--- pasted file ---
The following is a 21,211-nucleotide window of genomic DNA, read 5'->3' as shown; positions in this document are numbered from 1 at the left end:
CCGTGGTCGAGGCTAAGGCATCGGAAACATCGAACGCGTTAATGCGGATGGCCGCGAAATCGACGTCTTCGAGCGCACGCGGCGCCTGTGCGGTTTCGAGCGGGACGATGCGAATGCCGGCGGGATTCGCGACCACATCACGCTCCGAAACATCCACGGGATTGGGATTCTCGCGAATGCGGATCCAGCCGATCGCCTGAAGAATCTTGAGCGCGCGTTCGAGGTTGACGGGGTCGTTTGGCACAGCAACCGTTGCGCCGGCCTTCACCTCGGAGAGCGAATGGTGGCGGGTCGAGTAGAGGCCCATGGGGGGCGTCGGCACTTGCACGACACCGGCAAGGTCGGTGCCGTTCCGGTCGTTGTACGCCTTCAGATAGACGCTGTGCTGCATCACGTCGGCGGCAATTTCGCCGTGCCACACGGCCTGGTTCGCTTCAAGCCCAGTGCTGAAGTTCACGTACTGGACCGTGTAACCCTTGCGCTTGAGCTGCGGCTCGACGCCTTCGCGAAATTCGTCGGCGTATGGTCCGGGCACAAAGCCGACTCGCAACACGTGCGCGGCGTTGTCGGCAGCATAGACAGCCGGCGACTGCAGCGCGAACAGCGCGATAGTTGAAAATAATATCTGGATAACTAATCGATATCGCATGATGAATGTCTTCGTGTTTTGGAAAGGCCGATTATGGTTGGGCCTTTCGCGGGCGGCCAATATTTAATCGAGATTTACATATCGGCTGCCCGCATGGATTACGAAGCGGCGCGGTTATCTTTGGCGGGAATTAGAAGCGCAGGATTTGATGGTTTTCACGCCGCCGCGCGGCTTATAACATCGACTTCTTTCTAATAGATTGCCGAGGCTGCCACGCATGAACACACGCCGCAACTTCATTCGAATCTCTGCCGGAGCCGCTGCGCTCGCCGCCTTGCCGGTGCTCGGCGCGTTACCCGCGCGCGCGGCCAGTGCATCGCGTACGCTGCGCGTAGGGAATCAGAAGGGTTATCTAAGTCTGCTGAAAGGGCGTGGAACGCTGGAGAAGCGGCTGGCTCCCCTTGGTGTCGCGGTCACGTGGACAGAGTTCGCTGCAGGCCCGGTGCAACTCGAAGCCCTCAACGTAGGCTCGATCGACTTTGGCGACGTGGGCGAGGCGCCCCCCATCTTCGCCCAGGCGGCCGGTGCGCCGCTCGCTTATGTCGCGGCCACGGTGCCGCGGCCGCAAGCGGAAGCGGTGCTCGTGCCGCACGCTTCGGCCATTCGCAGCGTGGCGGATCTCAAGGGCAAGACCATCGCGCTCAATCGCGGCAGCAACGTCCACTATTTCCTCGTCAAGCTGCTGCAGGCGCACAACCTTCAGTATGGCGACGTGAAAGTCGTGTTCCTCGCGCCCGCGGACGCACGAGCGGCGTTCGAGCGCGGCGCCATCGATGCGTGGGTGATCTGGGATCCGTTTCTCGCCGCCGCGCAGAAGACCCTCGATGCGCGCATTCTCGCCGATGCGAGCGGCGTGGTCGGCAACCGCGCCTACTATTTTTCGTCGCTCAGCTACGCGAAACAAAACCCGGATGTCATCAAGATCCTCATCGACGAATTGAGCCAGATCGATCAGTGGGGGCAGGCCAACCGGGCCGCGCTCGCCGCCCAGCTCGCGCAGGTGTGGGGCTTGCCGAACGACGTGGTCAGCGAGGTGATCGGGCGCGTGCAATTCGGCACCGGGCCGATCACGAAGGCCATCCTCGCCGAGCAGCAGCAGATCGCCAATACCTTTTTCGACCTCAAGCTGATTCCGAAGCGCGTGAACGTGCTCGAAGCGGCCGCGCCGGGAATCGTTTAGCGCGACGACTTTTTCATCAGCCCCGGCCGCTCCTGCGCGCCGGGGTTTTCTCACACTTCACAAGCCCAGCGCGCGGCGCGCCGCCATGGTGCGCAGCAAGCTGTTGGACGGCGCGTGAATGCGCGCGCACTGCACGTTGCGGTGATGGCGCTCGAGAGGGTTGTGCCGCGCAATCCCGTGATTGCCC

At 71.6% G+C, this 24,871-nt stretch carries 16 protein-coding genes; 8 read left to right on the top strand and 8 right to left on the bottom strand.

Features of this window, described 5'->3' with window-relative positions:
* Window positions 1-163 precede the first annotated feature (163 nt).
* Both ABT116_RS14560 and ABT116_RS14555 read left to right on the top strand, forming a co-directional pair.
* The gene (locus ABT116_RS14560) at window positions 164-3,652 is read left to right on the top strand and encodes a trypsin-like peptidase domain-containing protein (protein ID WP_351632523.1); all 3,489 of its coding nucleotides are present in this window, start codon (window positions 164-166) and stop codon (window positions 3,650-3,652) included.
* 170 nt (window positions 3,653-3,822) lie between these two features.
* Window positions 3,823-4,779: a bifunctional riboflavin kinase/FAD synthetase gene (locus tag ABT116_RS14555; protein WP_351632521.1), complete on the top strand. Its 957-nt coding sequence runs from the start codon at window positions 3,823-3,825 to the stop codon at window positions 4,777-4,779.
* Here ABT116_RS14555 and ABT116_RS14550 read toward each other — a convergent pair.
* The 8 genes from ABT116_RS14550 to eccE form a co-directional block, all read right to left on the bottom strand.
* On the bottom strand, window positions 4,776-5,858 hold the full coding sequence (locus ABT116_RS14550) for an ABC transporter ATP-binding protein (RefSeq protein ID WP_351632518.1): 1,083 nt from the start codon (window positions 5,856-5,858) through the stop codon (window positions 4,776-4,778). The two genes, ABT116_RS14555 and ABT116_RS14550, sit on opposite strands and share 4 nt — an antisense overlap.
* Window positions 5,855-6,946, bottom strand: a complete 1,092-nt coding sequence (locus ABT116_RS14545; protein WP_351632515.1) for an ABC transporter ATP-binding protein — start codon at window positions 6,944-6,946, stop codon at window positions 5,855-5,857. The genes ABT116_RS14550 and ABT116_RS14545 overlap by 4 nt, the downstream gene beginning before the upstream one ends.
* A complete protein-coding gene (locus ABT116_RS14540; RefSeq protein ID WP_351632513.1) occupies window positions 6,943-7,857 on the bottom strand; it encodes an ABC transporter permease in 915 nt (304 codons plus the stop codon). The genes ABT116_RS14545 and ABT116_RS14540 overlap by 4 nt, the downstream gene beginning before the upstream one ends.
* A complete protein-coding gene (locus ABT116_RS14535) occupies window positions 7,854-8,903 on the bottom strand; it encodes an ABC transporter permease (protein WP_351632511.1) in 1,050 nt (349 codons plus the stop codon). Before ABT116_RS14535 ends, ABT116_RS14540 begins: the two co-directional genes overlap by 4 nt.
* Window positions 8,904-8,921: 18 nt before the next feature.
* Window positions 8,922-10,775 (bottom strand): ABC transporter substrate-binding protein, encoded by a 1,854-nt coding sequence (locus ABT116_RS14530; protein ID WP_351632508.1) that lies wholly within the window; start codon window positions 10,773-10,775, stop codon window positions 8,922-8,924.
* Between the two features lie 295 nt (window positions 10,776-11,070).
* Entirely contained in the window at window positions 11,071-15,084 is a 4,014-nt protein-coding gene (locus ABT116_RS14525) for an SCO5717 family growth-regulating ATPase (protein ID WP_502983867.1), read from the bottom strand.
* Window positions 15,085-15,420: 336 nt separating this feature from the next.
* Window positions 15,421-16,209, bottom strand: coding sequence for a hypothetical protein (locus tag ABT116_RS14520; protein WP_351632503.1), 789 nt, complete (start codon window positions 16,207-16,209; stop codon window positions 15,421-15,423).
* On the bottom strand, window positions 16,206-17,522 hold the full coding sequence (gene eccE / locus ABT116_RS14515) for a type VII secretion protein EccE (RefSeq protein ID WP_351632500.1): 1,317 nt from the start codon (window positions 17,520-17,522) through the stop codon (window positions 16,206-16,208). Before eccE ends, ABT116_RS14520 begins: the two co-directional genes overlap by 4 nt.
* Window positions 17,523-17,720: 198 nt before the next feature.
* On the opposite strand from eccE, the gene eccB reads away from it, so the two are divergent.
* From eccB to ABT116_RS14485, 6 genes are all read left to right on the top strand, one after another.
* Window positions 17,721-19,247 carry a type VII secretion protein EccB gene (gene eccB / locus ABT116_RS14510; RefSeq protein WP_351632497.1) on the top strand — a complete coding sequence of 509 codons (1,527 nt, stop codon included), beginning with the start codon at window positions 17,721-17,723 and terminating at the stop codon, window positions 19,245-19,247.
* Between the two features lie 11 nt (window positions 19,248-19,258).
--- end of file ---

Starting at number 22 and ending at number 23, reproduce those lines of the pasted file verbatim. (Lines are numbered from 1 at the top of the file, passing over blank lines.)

* On the bottom strand, window positions 16,206-17,522 hold the full coding sequence (gene eccE / locus ABT116_RS14515) for a type VII secretion protein EccE (RefSeq protein ID WP_351632500.1): 1,317 nt from the start codon (window positions 17,520-17,522) through the stop codon (window positions 16,206-16,208). Before eccE ends, ABT116_RS14520 begins: the two co-directional genes overlap by 4 nt.
* Window positions 17,523-17,720: 198 nt before the next feature.